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Court Upholds Expanded U.S. Wiretapping Powers

The Foreign Intelligence Surveillance Court. is a top secret body created in 1978 to review the attorney general’s requests to authorize electronic surveillance to obtain foreign intelligence information.

The court’s ruling said that expanded powers to wiretap those suspected in foreign terrorist operations — including U.S. citizens — outlined in the U.S.A. Patriot Act do not violate the Constitution.

The ruling, made by a select panel from the U.S. Circuit Court of Appeals for the District of Columbia, overturns a decision limiting the government’s surveillance authority by the Foreign Intelligence Surveillance Court — a top secret body created in 1978 to review the attorney general’s requests to authorize electronic surveillance to obtain foreign intelligence information.

Attorney General John Ashcroft hailed the ruling during a press conference Monday, saying it “confirmed the Department of Justice’s legal authority to integrate fully the functions of law enforcement and intelligence.”

“Today’s ruling is an affirmation of the will of Congress, a vindication of the agents and prosecutors of the Department of Justice, and a victory for liberty, safety and the security of the American people,” Ashcroft said.

However, the American Civil Liberties Union, which filed briefs in support of the lower court ruling, said the decision will allow the government too much authority to invade Americans’ privacy.

“We are deeply disappointed with the decision, which suggests that this special court exists only to rubberstamp government applications for intrusive surveillance warrants,” Ann Beeson, litigation director of the Technology and Liberty Program of the American Civil Liberties Union, said in a statement.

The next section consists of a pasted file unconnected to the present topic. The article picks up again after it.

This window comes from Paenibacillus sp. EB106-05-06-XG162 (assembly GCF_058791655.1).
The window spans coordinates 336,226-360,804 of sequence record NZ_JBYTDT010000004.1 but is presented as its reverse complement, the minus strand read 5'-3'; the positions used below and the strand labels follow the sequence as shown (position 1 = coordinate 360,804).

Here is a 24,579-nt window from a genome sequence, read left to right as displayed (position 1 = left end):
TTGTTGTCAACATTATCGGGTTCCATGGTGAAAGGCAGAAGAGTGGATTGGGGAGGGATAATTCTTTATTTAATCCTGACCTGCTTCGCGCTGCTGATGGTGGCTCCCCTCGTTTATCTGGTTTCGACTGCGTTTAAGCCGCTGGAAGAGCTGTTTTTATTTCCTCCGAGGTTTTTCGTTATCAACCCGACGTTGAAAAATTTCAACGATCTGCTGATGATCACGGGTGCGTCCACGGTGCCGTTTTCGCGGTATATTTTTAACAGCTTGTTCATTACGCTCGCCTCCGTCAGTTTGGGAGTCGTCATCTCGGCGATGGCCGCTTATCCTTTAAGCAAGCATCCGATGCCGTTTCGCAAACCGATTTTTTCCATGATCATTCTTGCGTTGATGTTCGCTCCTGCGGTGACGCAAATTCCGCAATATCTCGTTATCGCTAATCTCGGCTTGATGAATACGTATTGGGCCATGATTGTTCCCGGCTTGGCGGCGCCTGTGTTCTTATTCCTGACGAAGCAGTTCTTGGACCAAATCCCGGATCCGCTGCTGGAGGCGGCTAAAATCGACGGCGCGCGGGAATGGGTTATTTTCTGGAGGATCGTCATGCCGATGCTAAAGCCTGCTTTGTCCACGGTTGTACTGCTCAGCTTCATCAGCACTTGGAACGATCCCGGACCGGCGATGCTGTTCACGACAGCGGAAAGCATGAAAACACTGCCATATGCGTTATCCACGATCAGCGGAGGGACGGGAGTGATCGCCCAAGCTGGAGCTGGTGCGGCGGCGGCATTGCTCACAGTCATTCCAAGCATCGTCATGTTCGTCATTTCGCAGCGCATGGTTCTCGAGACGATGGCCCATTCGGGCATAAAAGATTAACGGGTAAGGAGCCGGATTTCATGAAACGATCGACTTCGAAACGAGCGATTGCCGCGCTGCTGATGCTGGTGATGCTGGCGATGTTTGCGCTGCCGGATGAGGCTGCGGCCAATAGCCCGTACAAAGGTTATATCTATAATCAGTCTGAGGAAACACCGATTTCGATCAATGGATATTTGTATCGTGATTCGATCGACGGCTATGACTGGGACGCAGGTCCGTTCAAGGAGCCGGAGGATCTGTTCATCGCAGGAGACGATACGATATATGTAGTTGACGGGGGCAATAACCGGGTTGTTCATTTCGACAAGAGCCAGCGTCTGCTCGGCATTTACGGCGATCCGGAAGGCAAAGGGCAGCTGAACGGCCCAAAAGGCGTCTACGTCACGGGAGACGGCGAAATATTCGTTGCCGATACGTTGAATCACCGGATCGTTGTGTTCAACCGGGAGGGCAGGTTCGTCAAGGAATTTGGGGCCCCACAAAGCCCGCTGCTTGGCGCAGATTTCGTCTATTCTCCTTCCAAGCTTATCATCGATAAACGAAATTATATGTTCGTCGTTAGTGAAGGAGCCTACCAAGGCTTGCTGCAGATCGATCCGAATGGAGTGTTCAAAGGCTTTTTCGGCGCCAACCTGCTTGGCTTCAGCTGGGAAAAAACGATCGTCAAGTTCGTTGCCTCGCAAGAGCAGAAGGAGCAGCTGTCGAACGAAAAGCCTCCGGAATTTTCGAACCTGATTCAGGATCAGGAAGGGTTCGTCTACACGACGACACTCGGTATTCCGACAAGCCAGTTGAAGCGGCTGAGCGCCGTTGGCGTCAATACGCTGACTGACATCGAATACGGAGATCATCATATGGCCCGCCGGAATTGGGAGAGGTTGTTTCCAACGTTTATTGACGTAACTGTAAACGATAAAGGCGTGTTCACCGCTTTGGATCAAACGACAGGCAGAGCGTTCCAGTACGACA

It is unclear whether the ACLU intends to appeal Monday’s ruling to the U.S. Supreme Court.

In a May ruling, the Foreign Intelligence Surveillance Court decided against the Justice Department’s proposed plan for greater information sharing between intelligence officials and domestic law enforcement. The court argued the proposal would eliminate congressionally-mandated barriers between the intelligence community and criminal prosecutors that could allow prosecutors to “advise FBI intelligence officials concerning ‘the initiation, operation, continuation, or expansion of [Foreign Intelligence Surveillance Act] searches or surveillance'” — a change from previous procedure.

The court said the proposed rules were “not reasonably designed” to protect Americans’ privacy.

The Justice Department argued before the appeals court that the lower court had “wholly exceeded” its authority, saying Congress had approved the enhanced surveillance powers when it passed the Patriot Act.

In Monday’s ruling, the three-judge appeals panel agreed, saying that “FISA’s general programmic purpose, to protect the nation against terrorists and espionage threats directed by foreign powers, has from its outset been distinguishable from ‘ordinary crime control.’ After the events of September 11, 2001, though, it is hard to imagine greater emergencies facing Americans than those experienced on that date.”

The judges said the Justice Department’s proposal is “constitutional because the surveillances it authorizes are reasonable.”

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